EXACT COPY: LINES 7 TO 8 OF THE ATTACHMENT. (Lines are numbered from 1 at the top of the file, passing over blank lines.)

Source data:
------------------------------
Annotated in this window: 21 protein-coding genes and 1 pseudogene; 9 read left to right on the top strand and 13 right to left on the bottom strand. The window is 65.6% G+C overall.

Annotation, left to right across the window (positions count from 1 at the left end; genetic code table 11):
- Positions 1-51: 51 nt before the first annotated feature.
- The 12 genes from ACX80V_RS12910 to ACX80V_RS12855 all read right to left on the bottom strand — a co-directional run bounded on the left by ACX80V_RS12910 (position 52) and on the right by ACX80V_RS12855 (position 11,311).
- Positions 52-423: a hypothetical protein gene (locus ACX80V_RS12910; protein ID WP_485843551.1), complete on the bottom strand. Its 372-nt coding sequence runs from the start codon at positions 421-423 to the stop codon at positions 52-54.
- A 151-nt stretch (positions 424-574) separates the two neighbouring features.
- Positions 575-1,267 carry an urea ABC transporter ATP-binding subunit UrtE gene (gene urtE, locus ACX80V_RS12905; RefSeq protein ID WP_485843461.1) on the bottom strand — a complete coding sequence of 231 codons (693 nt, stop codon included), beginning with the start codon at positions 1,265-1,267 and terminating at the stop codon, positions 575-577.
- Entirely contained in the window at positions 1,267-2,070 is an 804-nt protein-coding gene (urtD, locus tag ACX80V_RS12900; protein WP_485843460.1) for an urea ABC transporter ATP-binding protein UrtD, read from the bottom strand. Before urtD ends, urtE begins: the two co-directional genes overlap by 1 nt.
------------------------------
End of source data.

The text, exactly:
- Positions 575-1,267 carry an urea ABC transporter ATP-binding subunit UrtE gene (gene urtE, locus ACX80V_RS12905; RefSeq protein ID WP_485843461.1) on the bottom strand — a complete coding sequence of 231 codons (693 nt, stop codon included), beginning with the start codon at positions 1,265-1,267 and terminating at the stop codon, positions 575-577.
- Entirely contained in the window at positions 1,267-2,070 is an 804-nt protein-coding gene (urtD, locus tag ACX80V_RS12900; protein WP_485843460.1) for an urea ABC transporter ATP-binding protein UrtD, read from the bottom strand. Before urtD ends, urtE begins: the two co-directional genes overlap by 1 nt.